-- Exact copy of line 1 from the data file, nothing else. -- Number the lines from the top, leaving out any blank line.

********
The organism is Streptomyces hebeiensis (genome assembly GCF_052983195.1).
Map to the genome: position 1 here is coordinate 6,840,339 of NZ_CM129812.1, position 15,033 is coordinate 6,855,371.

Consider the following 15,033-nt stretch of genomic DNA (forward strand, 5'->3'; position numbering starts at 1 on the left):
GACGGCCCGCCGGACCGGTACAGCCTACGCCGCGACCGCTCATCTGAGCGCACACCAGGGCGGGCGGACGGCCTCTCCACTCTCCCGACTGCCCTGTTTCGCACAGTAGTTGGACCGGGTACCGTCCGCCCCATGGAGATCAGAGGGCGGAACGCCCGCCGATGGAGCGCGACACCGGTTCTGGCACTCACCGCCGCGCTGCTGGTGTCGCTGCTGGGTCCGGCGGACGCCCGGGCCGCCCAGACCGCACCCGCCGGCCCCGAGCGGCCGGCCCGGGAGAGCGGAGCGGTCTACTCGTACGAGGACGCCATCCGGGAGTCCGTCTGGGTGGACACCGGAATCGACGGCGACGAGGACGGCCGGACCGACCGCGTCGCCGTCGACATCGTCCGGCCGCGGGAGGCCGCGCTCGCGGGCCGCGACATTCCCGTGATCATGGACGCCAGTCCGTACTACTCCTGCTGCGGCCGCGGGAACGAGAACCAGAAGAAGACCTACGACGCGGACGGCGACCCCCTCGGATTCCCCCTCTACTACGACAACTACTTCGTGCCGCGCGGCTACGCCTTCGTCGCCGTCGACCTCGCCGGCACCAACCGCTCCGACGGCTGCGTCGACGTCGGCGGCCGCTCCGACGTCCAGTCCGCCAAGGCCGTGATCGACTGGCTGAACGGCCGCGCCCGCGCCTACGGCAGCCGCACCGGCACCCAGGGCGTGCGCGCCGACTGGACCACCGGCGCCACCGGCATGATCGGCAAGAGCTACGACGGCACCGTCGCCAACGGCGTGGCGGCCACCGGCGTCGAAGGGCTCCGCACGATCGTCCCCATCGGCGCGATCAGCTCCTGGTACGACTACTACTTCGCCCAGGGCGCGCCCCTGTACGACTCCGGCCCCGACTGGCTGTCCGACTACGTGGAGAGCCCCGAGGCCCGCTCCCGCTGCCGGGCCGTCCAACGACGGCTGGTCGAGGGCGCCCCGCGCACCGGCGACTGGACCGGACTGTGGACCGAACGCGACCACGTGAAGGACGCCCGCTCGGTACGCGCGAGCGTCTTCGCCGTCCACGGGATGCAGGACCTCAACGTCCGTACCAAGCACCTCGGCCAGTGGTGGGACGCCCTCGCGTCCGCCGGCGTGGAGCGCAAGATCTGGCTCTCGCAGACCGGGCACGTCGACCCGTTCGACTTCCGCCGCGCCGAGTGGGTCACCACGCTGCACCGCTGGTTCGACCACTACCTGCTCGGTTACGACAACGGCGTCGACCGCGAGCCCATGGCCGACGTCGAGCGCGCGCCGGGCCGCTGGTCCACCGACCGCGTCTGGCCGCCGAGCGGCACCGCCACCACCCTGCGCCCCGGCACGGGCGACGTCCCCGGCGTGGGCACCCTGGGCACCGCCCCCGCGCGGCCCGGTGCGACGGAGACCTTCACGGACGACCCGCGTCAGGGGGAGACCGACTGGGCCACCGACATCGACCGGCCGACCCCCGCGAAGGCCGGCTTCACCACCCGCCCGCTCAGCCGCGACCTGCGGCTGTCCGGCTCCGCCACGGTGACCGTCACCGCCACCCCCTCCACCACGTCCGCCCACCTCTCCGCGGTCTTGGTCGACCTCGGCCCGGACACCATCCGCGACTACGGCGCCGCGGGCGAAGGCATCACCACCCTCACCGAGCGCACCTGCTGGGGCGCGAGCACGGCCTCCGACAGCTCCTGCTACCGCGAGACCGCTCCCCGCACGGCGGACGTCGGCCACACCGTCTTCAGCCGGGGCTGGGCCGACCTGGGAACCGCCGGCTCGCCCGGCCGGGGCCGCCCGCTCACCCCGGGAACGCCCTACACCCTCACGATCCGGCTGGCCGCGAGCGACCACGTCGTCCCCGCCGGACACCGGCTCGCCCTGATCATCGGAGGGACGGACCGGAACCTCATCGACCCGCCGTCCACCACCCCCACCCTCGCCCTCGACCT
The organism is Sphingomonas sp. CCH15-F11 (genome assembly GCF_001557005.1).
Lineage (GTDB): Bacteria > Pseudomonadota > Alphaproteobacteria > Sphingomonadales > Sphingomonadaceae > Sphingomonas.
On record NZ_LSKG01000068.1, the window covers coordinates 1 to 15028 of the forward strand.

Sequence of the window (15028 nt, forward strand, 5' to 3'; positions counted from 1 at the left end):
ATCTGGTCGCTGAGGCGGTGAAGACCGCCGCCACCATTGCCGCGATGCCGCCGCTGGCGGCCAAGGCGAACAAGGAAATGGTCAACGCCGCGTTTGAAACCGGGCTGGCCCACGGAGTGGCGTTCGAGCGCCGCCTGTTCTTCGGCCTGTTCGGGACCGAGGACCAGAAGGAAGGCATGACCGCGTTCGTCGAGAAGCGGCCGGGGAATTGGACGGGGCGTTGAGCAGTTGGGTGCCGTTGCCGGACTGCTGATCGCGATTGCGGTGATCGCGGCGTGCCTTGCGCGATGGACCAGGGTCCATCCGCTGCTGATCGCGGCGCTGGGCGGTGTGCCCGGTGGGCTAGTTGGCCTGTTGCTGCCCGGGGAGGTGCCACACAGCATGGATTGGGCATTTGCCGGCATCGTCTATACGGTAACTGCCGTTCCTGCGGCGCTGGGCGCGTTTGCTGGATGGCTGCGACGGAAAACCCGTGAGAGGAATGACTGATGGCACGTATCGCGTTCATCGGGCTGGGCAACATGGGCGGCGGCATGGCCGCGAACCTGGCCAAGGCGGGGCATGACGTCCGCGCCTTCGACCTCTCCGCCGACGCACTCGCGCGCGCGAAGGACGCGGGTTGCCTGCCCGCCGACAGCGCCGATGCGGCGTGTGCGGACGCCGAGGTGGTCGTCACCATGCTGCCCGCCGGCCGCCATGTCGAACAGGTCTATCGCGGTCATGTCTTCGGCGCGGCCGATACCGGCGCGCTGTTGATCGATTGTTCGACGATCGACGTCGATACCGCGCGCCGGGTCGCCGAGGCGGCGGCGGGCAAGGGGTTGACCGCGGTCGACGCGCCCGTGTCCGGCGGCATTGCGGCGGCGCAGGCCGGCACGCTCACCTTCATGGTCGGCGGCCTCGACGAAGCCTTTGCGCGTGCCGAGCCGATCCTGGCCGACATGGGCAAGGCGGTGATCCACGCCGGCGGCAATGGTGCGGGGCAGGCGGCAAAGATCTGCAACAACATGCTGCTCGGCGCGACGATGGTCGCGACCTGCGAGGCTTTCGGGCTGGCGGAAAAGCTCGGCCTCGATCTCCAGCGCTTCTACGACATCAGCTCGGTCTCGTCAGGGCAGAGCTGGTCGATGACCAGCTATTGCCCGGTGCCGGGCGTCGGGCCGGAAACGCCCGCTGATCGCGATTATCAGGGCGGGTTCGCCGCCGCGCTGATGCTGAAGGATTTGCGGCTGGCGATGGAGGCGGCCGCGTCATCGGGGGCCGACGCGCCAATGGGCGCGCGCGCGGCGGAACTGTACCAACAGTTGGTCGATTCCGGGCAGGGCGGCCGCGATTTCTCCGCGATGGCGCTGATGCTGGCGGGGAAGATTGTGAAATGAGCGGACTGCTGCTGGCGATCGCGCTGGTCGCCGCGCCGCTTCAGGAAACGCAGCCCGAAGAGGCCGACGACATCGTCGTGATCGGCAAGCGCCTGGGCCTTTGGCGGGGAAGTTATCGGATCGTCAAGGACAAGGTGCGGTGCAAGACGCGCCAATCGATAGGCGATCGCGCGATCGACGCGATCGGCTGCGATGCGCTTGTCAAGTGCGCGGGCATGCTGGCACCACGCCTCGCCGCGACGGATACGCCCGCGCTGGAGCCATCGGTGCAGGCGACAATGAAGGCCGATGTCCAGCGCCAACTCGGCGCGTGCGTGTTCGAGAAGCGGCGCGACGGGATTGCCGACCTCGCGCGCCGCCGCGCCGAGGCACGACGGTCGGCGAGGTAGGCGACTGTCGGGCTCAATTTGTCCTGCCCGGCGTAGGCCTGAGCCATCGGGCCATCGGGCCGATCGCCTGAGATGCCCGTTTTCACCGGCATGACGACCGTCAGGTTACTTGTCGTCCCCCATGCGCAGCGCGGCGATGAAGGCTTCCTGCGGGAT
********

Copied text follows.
The organism is Streptomyces hebeiensis (genome assembly GCF_052983195.1).